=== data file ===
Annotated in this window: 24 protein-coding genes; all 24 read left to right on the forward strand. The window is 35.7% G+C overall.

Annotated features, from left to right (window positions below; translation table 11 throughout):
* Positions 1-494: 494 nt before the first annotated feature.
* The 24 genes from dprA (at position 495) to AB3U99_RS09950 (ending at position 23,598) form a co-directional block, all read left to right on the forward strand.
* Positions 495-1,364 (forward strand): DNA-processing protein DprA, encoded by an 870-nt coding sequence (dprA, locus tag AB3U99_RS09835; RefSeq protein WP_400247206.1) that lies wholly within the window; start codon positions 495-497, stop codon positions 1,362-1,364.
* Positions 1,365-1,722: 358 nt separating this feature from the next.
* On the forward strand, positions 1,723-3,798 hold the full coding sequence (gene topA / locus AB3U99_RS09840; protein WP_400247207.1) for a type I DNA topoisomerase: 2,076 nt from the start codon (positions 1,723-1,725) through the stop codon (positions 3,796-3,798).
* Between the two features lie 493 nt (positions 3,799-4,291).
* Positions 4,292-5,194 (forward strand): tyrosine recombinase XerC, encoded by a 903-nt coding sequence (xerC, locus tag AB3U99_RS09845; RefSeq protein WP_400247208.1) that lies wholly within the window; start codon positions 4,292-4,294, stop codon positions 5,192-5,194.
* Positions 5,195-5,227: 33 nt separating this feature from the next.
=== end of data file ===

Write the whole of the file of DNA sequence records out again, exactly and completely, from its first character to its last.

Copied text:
Annotated in this window: 24 protein-coding genes; all 24 read left to right on the forward strand. The window is 35.7% G+C overall.

Annotated features, from left to right (window positions below; translation table 11 throughout):
* Positions 1-494: 494 nt before the first annotated feature.
* The 24 genes from dprA (at position 495) to AB3U99_RS09950 (ending at position 23,598) form a co-directional block, all read left to right on the forward strand.
* Positions 495-1,364 (forward strand): DNA-processing protein DprA, encoded by an 870-nt coding sequence (dprA, locus tag AB3U99_RS09835; RefSeq protein WP_400247206.1) that lies wholly within the window; start codon positions 495-497, stop codon positions 1,362-1,364.
* Positions 1,365-1,722: 358 nt separating this feature from the next.
* On the forward strand, positions 1,723-3,798 hold the full coding sequence (gene topA / locus AB3U99_RS09840; protein WP_400247207.1) for a type I DNA topoisomerase: 2,076 nt from the start codon (positions 1,723-1,725) through the stop codon (positions 3,796-3,798).
* Between the two features lie 493 nt (positions 3,799-4,291).
* Positions 4,292-5,194 (forward strand): tyrosine recombinase XerC, encoded by a 903-nt coding sequence (xerC, locus tag AB3U99_RS09845; RefSeq protein WP_400247208.1) that lies wholly within the window; start codon positions 4,292-4,294, stop codon positions 5,192-5,194.
* Positions 5,195-5,227: 33 nt separating this feature from the next.